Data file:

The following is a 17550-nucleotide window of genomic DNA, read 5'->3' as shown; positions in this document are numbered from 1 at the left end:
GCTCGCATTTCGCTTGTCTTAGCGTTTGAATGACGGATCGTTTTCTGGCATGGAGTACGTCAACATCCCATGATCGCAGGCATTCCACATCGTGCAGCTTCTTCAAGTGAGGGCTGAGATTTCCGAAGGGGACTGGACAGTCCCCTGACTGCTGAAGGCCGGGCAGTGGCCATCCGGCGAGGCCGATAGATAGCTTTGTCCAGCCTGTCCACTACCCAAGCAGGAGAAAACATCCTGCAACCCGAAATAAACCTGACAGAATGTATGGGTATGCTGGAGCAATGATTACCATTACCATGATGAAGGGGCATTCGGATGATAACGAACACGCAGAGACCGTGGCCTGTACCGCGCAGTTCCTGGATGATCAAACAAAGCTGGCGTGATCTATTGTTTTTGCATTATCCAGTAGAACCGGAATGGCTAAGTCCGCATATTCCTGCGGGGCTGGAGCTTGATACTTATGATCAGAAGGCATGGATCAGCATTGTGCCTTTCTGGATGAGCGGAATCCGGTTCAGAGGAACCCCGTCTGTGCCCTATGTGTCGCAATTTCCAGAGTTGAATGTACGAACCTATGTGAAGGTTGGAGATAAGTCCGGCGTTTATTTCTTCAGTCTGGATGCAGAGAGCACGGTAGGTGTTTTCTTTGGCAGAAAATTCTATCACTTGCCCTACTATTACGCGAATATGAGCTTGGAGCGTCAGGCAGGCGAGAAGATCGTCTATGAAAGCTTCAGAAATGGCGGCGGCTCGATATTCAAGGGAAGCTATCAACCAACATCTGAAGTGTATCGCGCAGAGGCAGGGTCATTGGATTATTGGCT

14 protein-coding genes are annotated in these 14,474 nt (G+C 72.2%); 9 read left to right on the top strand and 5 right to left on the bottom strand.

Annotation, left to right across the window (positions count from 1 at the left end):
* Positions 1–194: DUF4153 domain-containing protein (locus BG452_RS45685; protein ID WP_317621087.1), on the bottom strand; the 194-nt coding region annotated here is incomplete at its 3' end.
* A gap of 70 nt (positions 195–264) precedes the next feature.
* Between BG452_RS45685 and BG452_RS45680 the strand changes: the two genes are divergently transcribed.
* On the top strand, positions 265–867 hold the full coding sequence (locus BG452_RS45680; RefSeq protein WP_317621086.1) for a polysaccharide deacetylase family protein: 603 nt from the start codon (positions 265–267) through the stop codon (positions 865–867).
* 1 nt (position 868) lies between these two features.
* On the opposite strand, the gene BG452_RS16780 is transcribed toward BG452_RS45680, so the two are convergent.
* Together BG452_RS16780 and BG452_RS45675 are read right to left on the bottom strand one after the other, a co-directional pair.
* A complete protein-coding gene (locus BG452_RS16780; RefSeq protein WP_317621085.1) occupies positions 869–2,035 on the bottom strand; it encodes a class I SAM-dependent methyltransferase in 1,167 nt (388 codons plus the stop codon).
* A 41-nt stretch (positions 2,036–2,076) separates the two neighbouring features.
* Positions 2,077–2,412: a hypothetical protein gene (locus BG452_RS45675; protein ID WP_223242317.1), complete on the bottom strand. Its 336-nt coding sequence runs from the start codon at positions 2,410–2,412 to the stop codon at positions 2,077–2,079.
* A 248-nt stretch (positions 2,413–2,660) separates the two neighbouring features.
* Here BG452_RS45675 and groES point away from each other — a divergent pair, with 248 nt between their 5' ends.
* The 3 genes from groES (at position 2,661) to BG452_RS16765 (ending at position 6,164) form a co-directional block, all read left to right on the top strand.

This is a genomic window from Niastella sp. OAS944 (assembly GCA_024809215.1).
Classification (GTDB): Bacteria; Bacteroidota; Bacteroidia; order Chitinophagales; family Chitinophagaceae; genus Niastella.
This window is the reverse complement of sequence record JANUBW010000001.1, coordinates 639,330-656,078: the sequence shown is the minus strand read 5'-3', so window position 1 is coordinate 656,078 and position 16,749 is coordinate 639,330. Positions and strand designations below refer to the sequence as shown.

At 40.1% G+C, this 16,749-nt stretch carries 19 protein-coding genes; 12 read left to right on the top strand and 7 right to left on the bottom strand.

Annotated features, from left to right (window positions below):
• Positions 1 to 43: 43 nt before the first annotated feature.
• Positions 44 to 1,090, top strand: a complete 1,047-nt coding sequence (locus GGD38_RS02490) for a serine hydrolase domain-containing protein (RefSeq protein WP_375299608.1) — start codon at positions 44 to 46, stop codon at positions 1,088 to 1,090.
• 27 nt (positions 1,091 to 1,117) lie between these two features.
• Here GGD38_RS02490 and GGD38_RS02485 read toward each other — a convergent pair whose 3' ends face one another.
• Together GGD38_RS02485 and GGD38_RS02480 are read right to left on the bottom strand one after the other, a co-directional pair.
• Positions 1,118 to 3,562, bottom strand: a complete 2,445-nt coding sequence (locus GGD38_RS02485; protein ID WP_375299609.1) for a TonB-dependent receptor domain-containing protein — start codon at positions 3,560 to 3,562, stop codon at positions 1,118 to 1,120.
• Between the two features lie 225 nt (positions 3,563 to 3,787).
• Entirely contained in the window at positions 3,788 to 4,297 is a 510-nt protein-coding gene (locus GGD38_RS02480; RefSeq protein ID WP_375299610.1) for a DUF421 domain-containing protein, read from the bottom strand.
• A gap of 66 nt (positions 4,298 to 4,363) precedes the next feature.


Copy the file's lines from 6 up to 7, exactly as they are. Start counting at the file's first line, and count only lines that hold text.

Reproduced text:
* A gap of 70 nt (positions 195–264) precedes the next feature.
* Between BG452_RS45685 and BG452_RS45680 the strand changes: the two genes are divergently transcribed.